The Beef That Supermarkets Sell Must Exactly Match The Description On The Label

17 January 2013

Confirmation from Ireland’s Food Standards Agency that a beef burger sold by a major supermarket contained 29 per cent horsemeat means that retailers and processors throughout the UK must put more effort into making sure that the products they sell exactly match everything that is written on the label.

So says the National Beef Association which is keen to ensure that consumers have full confidence in the quality and provenance of the meat products they purchase – but is worried that doubts might now surface about other claims, including country of origin, which must be highlighted on the pack.

“If a high proportion of horsemeat can find its way into a beef burger who is to say what else might happen on packing lines used by companies that process cattle from more than one country and sell a range of products containing a wide variety of cuts taken from different parts of the carcase,” explained NBA national chairman Hamish McBean.

“It is obvious that here in the UK consumers, quite rightly, have high regard for the excellence and integrity of beef produced on British farms and that British beef is their favoured purchase.”

“This being the case the National Beef Association is committed to protecting the authenticity that underpins this confidence and it will do all it can to encourage retailers and processors to do all they can to guarantee the cast iron honour of their products.”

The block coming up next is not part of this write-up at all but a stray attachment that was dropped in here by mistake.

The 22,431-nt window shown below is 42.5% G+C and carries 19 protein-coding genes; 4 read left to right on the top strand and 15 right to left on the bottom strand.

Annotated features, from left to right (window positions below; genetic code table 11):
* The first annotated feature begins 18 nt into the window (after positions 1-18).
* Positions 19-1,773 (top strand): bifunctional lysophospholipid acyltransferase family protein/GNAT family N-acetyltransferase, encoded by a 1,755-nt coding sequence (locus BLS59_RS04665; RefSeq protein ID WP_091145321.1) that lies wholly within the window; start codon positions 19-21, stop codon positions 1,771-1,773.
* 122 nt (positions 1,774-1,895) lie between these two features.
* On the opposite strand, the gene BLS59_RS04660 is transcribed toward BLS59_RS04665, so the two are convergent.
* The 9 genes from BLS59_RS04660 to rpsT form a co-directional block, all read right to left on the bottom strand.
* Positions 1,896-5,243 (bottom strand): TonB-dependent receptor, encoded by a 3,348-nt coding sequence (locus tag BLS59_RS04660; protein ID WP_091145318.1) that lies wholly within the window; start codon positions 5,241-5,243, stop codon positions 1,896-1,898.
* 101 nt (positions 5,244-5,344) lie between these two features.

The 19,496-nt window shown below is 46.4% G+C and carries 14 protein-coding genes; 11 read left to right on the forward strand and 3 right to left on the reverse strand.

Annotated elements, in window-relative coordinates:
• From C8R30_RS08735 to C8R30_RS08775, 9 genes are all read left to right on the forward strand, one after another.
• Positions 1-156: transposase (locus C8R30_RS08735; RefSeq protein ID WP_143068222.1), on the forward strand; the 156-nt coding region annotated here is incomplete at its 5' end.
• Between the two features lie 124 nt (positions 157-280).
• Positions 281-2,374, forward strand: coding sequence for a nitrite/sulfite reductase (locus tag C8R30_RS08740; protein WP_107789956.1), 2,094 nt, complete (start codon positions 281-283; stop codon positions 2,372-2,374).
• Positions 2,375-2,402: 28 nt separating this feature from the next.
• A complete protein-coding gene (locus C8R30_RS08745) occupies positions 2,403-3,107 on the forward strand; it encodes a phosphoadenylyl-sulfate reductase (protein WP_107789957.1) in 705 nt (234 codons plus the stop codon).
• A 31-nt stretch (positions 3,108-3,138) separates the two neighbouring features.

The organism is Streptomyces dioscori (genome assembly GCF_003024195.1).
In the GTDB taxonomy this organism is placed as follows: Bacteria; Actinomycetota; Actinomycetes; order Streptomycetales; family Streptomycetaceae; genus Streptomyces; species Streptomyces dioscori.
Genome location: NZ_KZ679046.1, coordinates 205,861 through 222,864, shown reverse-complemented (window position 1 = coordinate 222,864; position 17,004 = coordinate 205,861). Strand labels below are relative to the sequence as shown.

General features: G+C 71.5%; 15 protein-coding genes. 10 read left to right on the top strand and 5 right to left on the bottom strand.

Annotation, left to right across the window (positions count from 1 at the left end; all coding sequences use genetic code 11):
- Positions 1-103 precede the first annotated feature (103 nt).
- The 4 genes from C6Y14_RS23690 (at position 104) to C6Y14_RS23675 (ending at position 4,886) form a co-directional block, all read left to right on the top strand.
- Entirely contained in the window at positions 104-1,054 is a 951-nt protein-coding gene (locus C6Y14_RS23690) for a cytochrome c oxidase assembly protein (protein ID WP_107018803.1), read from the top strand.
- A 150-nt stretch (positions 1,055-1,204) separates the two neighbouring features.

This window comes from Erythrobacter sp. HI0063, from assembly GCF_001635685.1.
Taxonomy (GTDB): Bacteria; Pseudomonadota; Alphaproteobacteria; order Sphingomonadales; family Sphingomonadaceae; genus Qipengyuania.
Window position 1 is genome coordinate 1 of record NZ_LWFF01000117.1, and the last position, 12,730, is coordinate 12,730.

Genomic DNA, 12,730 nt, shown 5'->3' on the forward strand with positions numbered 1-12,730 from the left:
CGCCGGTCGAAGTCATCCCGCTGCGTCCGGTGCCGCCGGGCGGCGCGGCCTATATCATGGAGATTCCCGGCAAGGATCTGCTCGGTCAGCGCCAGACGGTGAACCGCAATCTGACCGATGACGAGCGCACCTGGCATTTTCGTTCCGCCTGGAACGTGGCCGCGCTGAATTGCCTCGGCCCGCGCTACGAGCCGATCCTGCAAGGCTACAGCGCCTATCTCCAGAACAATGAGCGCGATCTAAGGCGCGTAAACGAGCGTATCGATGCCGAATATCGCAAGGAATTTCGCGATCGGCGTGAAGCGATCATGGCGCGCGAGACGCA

“We therefore urge every supermarket chain, small, medium or huge, to make every effort to ensure that country of origin in particular is not compromised and to accept that if they have labelled the beef in a pack as British then only beef that is British can be in the pack.”

“Our members, and other UK beef farmers, have given them a great start because each of our cattle can be traced back to its farm of origin and the quality of their production is backed by farm assurance standards that are the toughest, and most comprehensive, in Europe.”

“It is not a surprise that consumers have responded by making beef from UK farms their first choice purchase and the last thing we want to happen is for them to feel deceived.”

“Unfortunately it has become obvious over recent weeks that some companies, especially those that also retail beef from the Republic of Ireland, have become less interested in emphasising UK origin.”

“One has removed the Red Tractor logo, which confirms high standards of British production, from its label and another describes the beef it sells is British without making it clear that it actually means British Isles – which of course includes another EU member State.”